With A Single Speech, P&G’s Pritchard Signals New Rules For Digital Advertising – Forbes

In a wildly influential speech to the 4A’s annual meeting in 1994, then P&G CEO Ed Artzt gave a speech entitled “The Future of Advertising.” Artzt warned of a future in which consumers would shun advertising unless Madison Avenue gave them reason to pay attention. It was a startling declaration coming from the world’s biggest advertiser, which invested almost 90% of its budget in TV advertising.

Many observers believe this speech helped push agencies into the digital space.

This year, digital advertising will surpass TV for the first time to become the primary channel for marketers, accounting for a $72 billion outlay. It is against that rite of passage that another P&G’er, Chief Brand Officer Marc Pritchard, gave what is arguably the biggest marketing speech in a generation at the ANA Media Masters conference in Orlando on Thursday. Pritchard signaled that the days of chasing shiny objects in the name of becoming first mover are over and it’s time to hold digital advertising accountable.

Marc Pritchard, chief brand officer of Procter & Gamble Co. Photographer: Michael Nagle/Bloomberg

Pritchard’s speech is wake-up call for marketers and agencies in the Digital Age. What’s behind Pritchard’s speech is the anemic 2% growth among U.S. consumer companies, despite the fact that marketers spend $200 billion on advertising in the U.S. alone, and $1 trillion in total marketing spending. Most of this underperformance can be traced to the low quality of digital media supply chain. Instead of engaging and persuasion, advertising bombards consumers with thousands of often irrelevant ads a day, subjecting them to endless ad load times, pop-ups, overpopulating screens and feeds which then result in ad blockers growing 40% annually.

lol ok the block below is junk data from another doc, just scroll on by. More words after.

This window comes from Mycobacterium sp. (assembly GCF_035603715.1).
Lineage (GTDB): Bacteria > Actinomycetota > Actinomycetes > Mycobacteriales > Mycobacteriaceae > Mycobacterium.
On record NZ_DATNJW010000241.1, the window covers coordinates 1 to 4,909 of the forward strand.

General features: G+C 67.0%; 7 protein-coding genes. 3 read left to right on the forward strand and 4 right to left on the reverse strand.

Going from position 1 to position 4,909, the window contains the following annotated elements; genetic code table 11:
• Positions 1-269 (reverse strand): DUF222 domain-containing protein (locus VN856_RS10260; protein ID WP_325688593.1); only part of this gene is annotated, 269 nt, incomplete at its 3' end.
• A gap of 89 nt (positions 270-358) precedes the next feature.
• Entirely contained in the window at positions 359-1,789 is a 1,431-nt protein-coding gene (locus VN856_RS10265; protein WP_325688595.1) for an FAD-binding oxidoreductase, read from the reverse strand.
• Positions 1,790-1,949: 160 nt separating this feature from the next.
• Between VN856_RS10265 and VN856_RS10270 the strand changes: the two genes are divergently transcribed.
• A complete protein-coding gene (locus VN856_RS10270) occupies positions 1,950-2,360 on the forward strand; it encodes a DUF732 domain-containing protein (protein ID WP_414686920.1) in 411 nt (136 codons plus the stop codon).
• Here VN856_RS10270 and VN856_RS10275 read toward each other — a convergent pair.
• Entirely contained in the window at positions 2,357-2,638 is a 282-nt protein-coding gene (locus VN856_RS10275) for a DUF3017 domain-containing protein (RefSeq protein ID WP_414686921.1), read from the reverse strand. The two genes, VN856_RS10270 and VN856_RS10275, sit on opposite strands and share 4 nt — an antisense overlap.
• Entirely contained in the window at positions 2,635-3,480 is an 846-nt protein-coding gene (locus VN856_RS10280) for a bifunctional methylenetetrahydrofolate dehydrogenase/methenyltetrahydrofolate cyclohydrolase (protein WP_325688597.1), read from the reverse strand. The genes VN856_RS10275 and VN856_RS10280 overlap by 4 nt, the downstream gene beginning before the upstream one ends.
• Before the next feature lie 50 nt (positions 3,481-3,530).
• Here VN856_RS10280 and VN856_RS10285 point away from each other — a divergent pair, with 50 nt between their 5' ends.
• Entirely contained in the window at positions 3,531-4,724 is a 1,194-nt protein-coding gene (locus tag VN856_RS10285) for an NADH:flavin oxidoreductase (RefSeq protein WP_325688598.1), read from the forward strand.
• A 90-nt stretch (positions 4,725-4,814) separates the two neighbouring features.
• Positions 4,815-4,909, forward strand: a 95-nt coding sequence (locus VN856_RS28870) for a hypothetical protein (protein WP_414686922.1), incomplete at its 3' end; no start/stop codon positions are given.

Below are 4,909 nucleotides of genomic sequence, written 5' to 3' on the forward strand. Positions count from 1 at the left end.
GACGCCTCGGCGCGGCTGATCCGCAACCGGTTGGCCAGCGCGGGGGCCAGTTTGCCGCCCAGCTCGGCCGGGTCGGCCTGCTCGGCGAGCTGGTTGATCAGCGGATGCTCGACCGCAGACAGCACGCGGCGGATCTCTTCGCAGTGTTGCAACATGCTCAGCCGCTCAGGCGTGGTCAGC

To improve its ROI P&G has taken four steps to clean up the media supply chain during 2017.

  • Validate ad viewability standards: Unlike a more general approach by some ad agencies, P&G is adopting a specific, and measurable, standard – which is that the ad must be at least 50% in view for at least one second and two for video. It’s judged as an opportunity to see an ad – to make it onto the device screen where the human eye can see it.
  • Prevent ad fraud: Ad fraud has reached 20% of the digital media supply chain, costing marketers more than $10 Billion. P&G insists that any entity touching digital media must become certified to help ensure that it is free from fraud. This means using only buys from sites that have been fully vetted, eliminating much of the long tail, especially on video inventory.
  • Transparent agency contracts: The controversy on undisclosed rebates and media funds used as “principal” to make money on “float” is now well-known. Therefore, P&G, is poring over every agency contract for full transparency – to include terms requiring funds to be used for media payment only, all rebates to be disclosed up to the holding company level and returned, and all transactions subject to audit.
  • Third party measurement verification: P&G, the world’s biggest advertiser, makes decisions involving billions of dollars as to where to invest their media money. These are big bets that require objective, validated measurement. And, regardless of how much one trusts and respects the publishers, an objective, impartial audit is needed.

In an interview after the speech Marc told me: “These standards will lead to increased trust between clients and agencies and drive better relationships. Cleaning up the ecosystem from complexity and making it more transparent has one simple objective – better work and better ROI.” He added, “This is essential. Penetration of ad blockers has increased, and now stands at 18% in the U.S. Better ads and improved user experience are crucial.”

“And”, he pointed out, “If we get some of the unnecessary complexity out of the ecosystem, we can generate tremendous amount of funds and invest them in advertising.”

Right now, only 40% of all advertising dollars are reaching the consumer, the rest lost to intermediaries and waste. “the goal is to raise it to 70%, and there is no reason why we can’t. It’s great for advertiser, agencies and publishers, a classic win-win-win. It would add another $18 billion to the ecosystem.”


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